Brazil variant: How many new strains of coronavirus are there? What are symptoms?

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Brazil variant: How many new strains of coronavirus are there? What are symptoms?

Mutations of Covid-19 have been sparking concern around the globe with new strains spotted in several countries. One of these originated in England

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Mutations of Covid-19 have been sparking concern around the globe with new strains spotted in several countries. One of these originated in England, but the latest has come from Brazil and was first identified in Japan. This week Prime Minister Boris Johnson said he is “concerned” about the new coronavirus variant which is believed to have emerged in Brazil but he stopped short of imposing a precautionary travel ban.

The Prime Minister insisted “extra measures” are being taken to protect against the strain as he acknowledged it is unclear how effective existing vaccines will be against it.

On Wednesday Mr Johnson faced intense questioning from Yvette Cooper, the chair of the Commons home affairs committee, as she called on him to take “immediate action on a precautionary basis”.

She said three days had passed since the Government had learned of the variant but there currently nothing in place to stop arrivals coming from the country.

Mr Johnson told the Commons liaison committee: “We are concerned about the new Brazilian variant.

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“There remained many questions about the variant, including whether it would be resistant to the vaccines.”

The Brazilian variant was reported by Japan who told the World Health Organisation (WHO) following a sharp rise in cases in recent weeks.

The Government’s top scientist said the Brazilian variant contains “a change of the genetic code, at position 484, and that changes a part of the protein, it changes a bit of a shape of the protein”.

Prof de Oliveria, who is leading South Africa’s effort to understand the new strain, said: “We know that B.1.1.248 has one mutation that is shared with the variant in the UK and South Africa, and that’s the mutation at position N501Y.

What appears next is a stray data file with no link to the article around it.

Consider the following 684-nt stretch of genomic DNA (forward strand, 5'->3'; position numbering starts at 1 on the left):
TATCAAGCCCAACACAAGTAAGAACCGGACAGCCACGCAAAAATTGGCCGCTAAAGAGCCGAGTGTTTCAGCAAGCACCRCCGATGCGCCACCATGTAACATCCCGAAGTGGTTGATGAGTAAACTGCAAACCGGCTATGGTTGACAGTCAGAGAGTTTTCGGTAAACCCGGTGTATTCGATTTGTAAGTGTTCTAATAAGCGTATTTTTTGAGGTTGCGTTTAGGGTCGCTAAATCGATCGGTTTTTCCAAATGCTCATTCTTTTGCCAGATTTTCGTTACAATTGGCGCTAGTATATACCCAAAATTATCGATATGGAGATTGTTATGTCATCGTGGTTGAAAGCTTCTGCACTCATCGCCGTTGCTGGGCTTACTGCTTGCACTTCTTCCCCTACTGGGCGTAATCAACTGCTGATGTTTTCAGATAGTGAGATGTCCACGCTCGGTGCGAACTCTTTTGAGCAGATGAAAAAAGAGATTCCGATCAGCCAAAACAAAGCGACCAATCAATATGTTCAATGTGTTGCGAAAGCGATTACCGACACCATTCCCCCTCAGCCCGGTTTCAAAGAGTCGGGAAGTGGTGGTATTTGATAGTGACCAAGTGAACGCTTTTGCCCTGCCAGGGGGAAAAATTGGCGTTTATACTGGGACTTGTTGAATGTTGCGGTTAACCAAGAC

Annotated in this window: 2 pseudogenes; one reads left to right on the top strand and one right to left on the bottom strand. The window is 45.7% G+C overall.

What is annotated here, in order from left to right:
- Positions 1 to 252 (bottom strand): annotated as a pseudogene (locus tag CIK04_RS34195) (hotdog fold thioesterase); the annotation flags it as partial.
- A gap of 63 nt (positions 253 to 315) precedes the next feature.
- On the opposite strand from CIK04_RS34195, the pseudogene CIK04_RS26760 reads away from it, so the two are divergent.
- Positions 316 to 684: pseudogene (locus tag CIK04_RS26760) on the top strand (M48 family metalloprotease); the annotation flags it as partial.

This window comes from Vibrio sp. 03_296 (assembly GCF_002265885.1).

“This is one of the mutations that… is associated with fast transmission.” 

Brazil Mutation

In January 2021, a mutation of Covid-19 was found in Japan by the Japanese National Institute of Infectious Diseases (NIID), but this was believed to have originated in Brazil.

Four travellers from Brazil arrived in Japan with the variant.

Currently, the NIID say there is “no proof” this variant is more transmissible than previous versions of the virus.

However, Cambridge University microbiology professor Ravi Gupta has said the Brazilian variant has three key mutations which “largely mirror” those in the hyper-infectious South African variant “hence the concern”.

This is due to the same N501 mutation other more infectious strains have.

UK Mutation

The UK variant was reported on December 14, 2020 and is now known as VOC 202012/01 – which stands for variant of concern, year 2020, variant 01.

A patient in Kent in south England was first identified with the mutation of the virus, and it quickly spread to nearby London.

Reports suggest this variant could be up to 70 percent more transmissible than the original virus.

The South African variant was announced by authorities on December 18, 2020 and was found to be spreading rapidly.

Found in Eastern Cape, Western Cape and KwaZulu-Natal this variant – named 501Y.V2 – has become the most dominant version of the virus in the country.

The name is given due to the the N501Y mutation found in the spike protein, which was also present in the UK strain and thought to be more transmissible.

Denmark Variant

Known as the mink variant, this mutation found in Denmark was one of the earliest recorded mutations, found in June 2020.

Since June, 214 human cases of Covid-19 have been identified in Denmark with variants associated with farmed minks.

The World Health Organisation (WHO) wrote of the strain: “The variant, referred to as the ‘Cluster 5’ variant by Danish authorities, had a combination of mutations not previously observe.”

The WHO added these may be concerning and could “result in reduced virus neutralization in humans, which could potentially decrease the extent and duration of immune protection following natural infection or vaccination.”



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